Recently, a friend who, like Toby, has also lost a parent, called to check in on us. She said, “I just wanted to see how you are doing. Now that the funeral is over and the holidays are here, you may feel like no one cares anymore. That no one cares that Toby’s mom is still gone and you are still grieving. I just want you to know I am thinking about you and praying for you guys. I know it still hurts.”
Grief is intense sorrow. Toby and I have shared to many about how God has blessed us in these past few months, even in Cheryl’s death. We got to be so close to Cheryl during her last months. We were blessed to serve and be with Darryl throughout the ordeal. Many friends and family extended their love and generosity in unbelievable and humbling ways. But even after we have counted our many, many blessings and thanked God for His goodness, that intense sorrow still taints everything. It still hurts. We are still so sad.
Grief is unpredictable. My mother reminded me that each person grieves differently. She explained that grief may even “come out sideways”. My friend warned you can’t be mad at Cheryl, so you may end up being angry with those around you. Grief may not even look like what we think grief should look like. I have learned that from watching my husband.
Grief is long-lasting. It doesn’t quickly fade away like a bad dream when you wake up in the morning. “It comes in waves,” my father-in-law says. You can’t completely sweep it out the back door with lovely phrases like, “She’s with Jesus now” or “She’s no longer in pain” or “She has victory”. Grief lingers. And even if it disappears for a while, it has a way (when it returns) of making you feel bad for forgetting.
Grief is awkward. It makes people say queer things. They are standoffish. Grief can feel completely appropriate and expected for a short while. Then, all of the sudden, grief can feel wrong or unreasonable or childish or beneath a Christian who knows the hope of the resurrection.
Recently a pastor, who’s church we visited said, “What is grief? Why do we grieve? Isn’t it basically selfishness?” He went on to explain that our sadness is rooted in the self-serving need to be with the person we’ve lost. But I disagree. Grief may be many things, but grief is not selfishness.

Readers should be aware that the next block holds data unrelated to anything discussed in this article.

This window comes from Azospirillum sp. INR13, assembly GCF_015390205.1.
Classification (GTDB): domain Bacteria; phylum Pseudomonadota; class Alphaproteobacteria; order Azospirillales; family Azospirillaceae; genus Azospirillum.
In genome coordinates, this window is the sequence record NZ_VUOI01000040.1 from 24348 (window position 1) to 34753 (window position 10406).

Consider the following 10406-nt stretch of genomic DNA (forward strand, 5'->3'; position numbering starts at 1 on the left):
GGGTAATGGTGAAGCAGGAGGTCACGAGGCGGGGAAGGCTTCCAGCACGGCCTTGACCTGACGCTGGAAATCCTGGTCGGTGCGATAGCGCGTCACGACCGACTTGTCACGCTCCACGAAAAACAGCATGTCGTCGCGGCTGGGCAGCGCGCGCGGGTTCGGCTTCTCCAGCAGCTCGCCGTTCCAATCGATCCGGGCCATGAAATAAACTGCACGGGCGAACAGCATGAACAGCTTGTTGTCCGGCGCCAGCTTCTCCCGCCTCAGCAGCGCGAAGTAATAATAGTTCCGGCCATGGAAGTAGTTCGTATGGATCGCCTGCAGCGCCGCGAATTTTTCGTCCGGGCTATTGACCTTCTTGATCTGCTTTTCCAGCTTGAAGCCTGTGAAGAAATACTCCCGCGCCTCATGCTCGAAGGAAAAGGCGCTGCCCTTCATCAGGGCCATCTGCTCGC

Grief is the self-awareness of great loss. It is the intense pang of separation. It is the true, human response to an unnatural severing of relationship. It is not selfishness. On the contrary, it is the shocking knowledge of what we have lost and who we were created to be – people in relationship.
Another friend wrote: “If Jesus could weep for a friend, we can surely mourn the loss of those so close to us.” Right before Jesus raised his friend Lazarus back to life, he stood by the grave and wept. John says earlier in his account that Jesus knew that he would raise Lazarus from the dead. He had told the disciples, “I go to awaken Lazarus” (John 11:11). Yet moments before his incredible miracle, he wept. John describes Jesus as “greatly moved in spirit and troubled” (11:33). Why? If he knew the good news to come, why mourn?
Similarly, Jesus not only predicted his own death to his disciples, but he also foretold his resurrection (Matthew 16:21; 17:22-23). He knew he would rise again. Yet some of Jesus’ last words from the cross were, “My God, my God, why have you forsaken me?” (Mark 15:34). Why? When he knew the good news to come?
Jesus mourned, he was troubled, and he cried to God for the same reasons that we do. In grief, we cry out to God because we feel the brokenness of relationship, both with loved ones and with our Creator Father. We grieve, even if – thanks to God – only for a time. We grieve because we are not there yet.